EEG often shows generalized slowing, consistent with encephalopathy. Here is how to identify a slow EEG waveform?

Laboratory Findings

There is no biological marker as such for ADEM and laboratory findings can vary widely.

CSF studies

CSF often exhibits pleocytosis. CSF protein can be elevated. Up to 10% of ADEM may have oligoclonal bands in the CSF.

*What is an oligoclonal band?

Oligoclonal bands are bands of immunoglobulin that are seen on protein electrophoresis and indicate inflammation of the CNS, they are non-specific.

oligoclonal bands

They can be seen in CSF as well as plasma (paired samples).

Differential Diagnosis

Follow-up MRI examinations 3-12 mo after ADEM should show improvement. New or enlarging T2 lesions should prompt re-evaluation for other etiologies such as

  1. MS,
  2. Leukodystrophies,
  3. CNS tumor,
  4. CNS vasculitis
  5. Mitochondrial or metabolic diseases
  6. Rheumatologic disorders involving CNS
  7. Leukodystrophies,
  8. CNS tumor,
  9. CNS vasculitis
  10. Mitochondrial or metabolic diseases
  11. Rheumatologic disorders involving CNS

Clinical and MRI features that distinguish ADEM from the first attack of MS.

Both ADEM and MS are autoimmune responses to myelin causing demyelination in the brain and spinal cord. Obviously, they share a similar clinical presentation which makes it important to differentiate between them.

Children who have ADEM in past can later develop MS

ADEMMS
Age< 10 yrs> 10 yrs
Stupor/ComayesNo
Fever/VomitingYesNo
Family HistoryNo20%
Sensory complaintsYesYes
Optic NeuritisBilateralUnilateral
ManifestationpolusymptomaticMonosymptomatic
MRI ImagingWidespread lesions: Basal  ganglion, Thalamus, Cortical gray-white matter junctionIsolated lesions: periventricular white matter, corpus callosum
CSFPleocytosisOligoclonal bands*
Response to steroidsYesYes
Follow upNo new lesionsNew lesions
Table1. How to differentiate ADEM from the first episode of MS

Can ADEM have a relapse?

Very rarely, yes. If a relapse occurs after the ADEM diagnosis, the usual reasons could be an infection or withdrawal of steroids. In such cases call it MDEM (multiphasic disseminated encephalomyelitis).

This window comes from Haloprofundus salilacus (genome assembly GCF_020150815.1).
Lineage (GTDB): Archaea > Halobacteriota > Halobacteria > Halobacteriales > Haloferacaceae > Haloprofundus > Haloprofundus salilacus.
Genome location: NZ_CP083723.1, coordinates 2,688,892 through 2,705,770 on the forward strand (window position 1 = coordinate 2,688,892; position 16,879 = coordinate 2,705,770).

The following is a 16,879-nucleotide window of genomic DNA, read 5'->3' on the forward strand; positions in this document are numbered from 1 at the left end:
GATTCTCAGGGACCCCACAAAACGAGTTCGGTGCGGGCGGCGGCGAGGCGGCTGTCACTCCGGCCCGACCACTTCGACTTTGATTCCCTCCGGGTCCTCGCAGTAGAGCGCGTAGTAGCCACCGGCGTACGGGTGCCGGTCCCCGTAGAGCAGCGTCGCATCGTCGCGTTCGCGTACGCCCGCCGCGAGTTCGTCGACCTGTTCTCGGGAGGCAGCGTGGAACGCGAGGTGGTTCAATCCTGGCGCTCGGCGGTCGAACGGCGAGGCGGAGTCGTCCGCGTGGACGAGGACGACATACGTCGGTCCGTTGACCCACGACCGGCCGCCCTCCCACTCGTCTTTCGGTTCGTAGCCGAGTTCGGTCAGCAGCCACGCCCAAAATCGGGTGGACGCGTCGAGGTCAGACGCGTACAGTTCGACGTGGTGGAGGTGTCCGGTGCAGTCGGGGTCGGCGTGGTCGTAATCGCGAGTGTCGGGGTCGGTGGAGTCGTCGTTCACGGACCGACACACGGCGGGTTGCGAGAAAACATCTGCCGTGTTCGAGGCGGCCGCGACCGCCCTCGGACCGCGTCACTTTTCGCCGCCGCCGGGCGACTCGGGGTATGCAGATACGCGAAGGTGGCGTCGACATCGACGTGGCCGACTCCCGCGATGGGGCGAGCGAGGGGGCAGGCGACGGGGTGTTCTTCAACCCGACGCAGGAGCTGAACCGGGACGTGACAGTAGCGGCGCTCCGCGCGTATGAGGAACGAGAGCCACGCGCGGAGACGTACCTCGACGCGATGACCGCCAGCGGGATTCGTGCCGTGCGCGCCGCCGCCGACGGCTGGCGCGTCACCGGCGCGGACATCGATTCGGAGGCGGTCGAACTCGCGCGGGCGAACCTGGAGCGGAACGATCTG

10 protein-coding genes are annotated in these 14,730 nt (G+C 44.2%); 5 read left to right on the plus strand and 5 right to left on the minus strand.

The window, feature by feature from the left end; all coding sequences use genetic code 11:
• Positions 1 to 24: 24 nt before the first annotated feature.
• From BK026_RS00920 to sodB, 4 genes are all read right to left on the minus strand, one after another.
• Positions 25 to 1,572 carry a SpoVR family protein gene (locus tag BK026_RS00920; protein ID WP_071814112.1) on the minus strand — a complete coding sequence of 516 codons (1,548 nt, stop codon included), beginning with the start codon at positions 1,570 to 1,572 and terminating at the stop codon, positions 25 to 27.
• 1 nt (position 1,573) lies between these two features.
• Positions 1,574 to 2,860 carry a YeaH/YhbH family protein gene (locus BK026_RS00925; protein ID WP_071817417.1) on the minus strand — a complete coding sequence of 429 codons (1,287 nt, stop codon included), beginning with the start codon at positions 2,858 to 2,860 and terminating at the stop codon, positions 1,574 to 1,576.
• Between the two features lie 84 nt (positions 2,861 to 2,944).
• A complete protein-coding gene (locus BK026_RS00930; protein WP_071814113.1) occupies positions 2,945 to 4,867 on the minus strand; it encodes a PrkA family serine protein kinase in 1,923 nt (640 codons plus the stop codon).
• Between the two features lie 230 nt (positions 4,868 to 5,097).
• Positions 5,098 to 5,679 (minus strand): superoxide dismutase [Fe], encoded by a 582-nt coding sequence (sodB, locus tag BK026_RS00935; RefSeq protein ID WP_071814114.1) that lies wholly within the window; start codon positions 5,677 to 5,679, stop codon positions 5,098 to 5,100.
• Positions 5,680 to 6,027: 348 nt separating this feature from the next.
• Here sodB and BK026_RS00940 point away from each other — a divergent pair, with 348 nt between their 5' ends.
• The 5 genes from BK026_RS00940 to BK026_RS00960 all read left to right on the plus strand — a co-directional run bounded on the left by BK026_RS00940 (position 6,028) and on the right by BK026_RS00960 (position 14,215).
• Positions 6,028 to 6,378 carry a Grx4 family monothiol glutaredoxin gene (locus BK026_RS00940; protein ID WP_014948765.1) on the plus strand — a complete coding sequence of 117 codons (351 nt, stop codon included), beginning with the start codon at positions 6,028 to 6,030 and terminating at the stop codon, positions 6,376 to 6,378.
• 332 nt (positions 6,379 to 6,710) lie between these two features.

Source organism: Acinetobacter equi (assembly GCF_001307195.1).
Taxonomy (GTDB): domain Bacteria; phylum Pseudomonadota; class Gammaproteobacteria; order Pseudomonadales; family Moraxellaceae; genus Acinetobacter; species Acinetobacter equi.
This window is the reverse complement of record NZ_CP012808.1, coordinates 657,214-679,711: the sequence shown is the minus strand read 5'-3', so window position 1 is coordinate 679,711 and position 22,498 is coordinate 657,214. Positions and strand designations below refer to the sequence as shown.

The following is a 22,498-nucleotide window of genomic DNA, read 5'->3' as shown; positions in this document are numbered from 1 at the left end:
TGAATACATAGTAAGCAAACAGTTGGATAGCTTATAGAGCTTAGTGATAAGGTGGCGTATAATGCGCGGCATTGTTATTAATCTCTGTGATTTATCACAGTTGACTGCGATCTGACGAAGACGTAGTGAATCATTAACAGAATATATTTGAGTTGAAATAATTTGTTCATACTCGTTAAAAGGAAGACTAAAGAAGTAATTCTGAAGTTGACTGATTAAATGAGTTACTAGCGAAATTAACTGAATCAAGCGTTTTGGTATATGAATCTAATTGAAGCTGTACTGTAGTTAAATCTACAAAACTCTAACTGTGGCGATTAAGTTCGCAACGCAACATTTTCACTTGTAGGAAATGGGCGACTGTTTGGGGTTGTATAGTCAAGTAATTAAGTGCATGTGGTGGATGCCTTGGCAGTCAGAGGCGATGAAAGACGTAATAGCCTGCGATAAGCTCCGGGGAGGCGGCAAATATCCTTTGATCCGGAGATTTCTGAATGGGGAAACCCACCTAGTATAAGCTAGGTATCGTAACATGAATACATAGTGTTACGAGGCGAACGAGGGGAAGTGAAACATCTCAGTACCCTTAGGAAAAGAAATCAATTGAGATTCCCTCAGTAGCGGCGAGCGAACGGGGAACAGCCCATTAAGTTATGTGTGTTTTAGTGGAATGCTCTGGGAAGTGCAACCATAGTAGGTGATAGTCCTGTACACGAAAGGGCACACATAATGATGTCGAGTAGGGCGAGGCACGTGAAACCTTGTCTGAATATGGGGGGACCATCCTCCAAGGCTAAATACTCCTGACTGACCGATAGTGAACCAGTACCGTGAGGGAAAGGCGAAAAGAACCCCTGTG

Treatment

Steroids

High-dose intravenous steroids are commonly used. Typically methylprednisolone in a dose of 20-30 mg/kg per day for 5 days with a maximum dose of 1,000 mg per day is used. Oral prednisone is then used to taper over 1 month to prevent relapse.

IVIG and Plasmapheresis

Other treatment options include intravenous immune globulin (IVIG usually 2 g/kg administered over 2-5 days) or plasmapheresis (typically 5-7 exchanges administered every other day).

Many children experience full recovery after ADEM but some are left with residual motor and/or cognitive deficits. ADEM is usually a monophasic illness but demyelinating symptoms can fluctuate for several months.

Prognosis

  1. Marked improvement within 30 days, mortality up to 3%
  2. Follow-up MRI within 4 months usually shows complete resolution, few may have residual findings.
  3. For the majority, ADEM occurs once with no relapse, however, relapses does occur especially when the MOG antibody is positive.
  4. The long-term prognosis for children with ADEM is good with the majority making a complete recovery. This includes even those with initially severe symptoms.
  5. Those MOG+ can develop epilepsy.
  6. For the majority, recovery begins within days but continues for up to one year. A small group can have residual symptoms.

Want to explore neurology further?

  1. Brain abscess
  2. Cerebral palsy
  3. Questions on neurology
  4. History taking  neurology

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Further reading

  1. Stonehouse M, Gupte G, Wassmer E, et al. Acute disseminated encephalomyelitis: recognition in the hands of general pediatricians. Archives of Disease in Childhood 2003;88:122-124.
  2. Serena Massa, Adriana Fracchiolla, Cosimo Neglia, Alberto Argentiero and Susanna Esposito. Update on Acute Disseminated Encephalomyelitis in Children. Children 2021, 8, 280